RALEIGH, N.C. — The husband of a woman slain in the mass shooting in a Raleigh neighborhood is angry at what he calls a lack of appropriate safety.


What You Need To Know

A fiancé of a victim shot and killed during the October mass shooting put blame at the feet of the Raleigh City Council

Residents did not receive a digital alert the night of the incident

Angel Faggins, who lives in the Hedingham neighborhood, was walking her dog when the shooting began


Tuesday night at a public Raleigh City Council meeting Robert Steele was candid.

“This one thing I lay directly at the feet of the city of Raleigh and Wake County. There is no ongoing emergency alert system for violent crimes in this city,” Steele said.

Steele is the fiancé of Mary Marshall, one of the five victims shot and killed during the Hedingham mass shooting on Oct. 13.

He is not the only person from the community where the violent crimes happened who is upset about not receiving a warning in real time.

No one living in Raleigh city limits received alerts the night of the shooting. 

Many people who live in Hedingham said they were out walking their dogs that afternoon when investigators with the Raleigh Police Department said a teenager opened fire.

Angel Faggins is one of those people. As Faggins does on many days, the aerospace contractor walks her dog, Juno.

“It’s a very nice neighborhood. I moved here a year ago and loved it,” Faggins said. “The environment, the people, the community. The sense of community we have here, I love it.”

She moved from southern California in July 2021.

“In Los Angeles, you get lost in the masses,” she said.

Up until mid-October, this part of Raleigh was quiet and peaceful. 

The mother of three said she didn’t know what was happening when RPD cruisers sped into the neighborhood with blue lights flashing and blaring sirens. Had there been an alert about an active shooter situation, she would have never left her home.

“Here they didn’t do that. We just walked out into it like what is going on and then (we were) not notified until hours later that, hey, we should probably be staying inside. It made it difficult. Scary because if I had been in that area, I would have been right there. Right there,” she said in reference to the shooting.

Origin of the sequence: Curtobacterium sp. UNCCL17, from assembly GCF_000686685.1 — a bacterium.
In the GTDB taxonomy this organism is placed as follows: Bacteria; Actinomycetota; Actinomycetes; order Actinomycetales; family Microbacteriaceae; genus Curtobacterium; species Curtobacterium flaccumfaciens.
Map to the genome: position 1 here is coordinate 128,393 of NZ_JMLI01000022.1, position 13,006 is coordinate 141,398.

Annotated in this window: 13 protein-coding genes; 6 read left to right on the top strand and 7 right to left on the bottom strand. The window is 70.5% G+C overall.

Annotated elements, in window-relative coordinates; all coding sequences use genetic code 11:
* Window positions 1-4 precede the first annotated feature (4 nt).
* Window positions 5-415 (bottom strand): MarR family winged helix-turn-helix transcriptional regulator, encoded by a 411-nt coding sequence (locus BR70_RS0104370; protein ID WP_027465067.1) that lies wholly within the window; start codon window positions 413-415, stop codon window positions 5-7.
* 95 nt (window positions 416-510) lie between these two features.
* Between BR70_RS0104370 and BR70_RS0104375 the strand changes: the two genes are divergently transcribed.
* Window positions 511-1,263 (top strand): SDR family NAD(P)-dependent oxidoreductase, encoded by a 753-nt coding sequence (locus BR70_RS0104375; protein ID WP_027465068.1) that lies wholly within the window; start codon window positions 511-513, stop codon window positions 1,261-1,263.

RPD detectives said the shooting began in the streets of the neighborhood before spilling over into the nearby Neuse River Greenway. The greenway is part of an elaborate citywide walkway system many who live in the area enjoy frequently.

“For me there was no news flash or alert put out on my phone or anything,” she said.

Faggins said her youngest child was a classmate of the 15-year-old at Knightdale High School who is accused of being the shooter. 

“For him, he’s like, ‘Holy cow I left Los Angeles and had something like this happen here.’ He was pretty down for a while,” Faggins said.

Most of the messages people who live in the neighborhood received about the shooting came through either a Town Square Community Portal or via tweets from the Raleigh Police Department. The RPD Twitter account didn’t share the pieces of information until almost an hour after the shooting began, according to the timestamp.

There are differences in standard notifications like Amber and Silver alerts. Those in particular pertain to when a child or elderly person is missing and are relayed through a federal database. When it comes to weather-related events, for Wake County in particular, they are released through a digital alert system called ReadyWake.

Spectrum News 1 emailed city leaders about why a mass alert wasn’t sent out to residents.

According to a Raleigh City spokesperson, “This is something we will be looking into as we move forward. City leaders and the command staff with the Raleigh Police Department will perform a comprehensive after-action review of all the steps taken during this incident, with the goal being to ensure communications with the community is a top priority."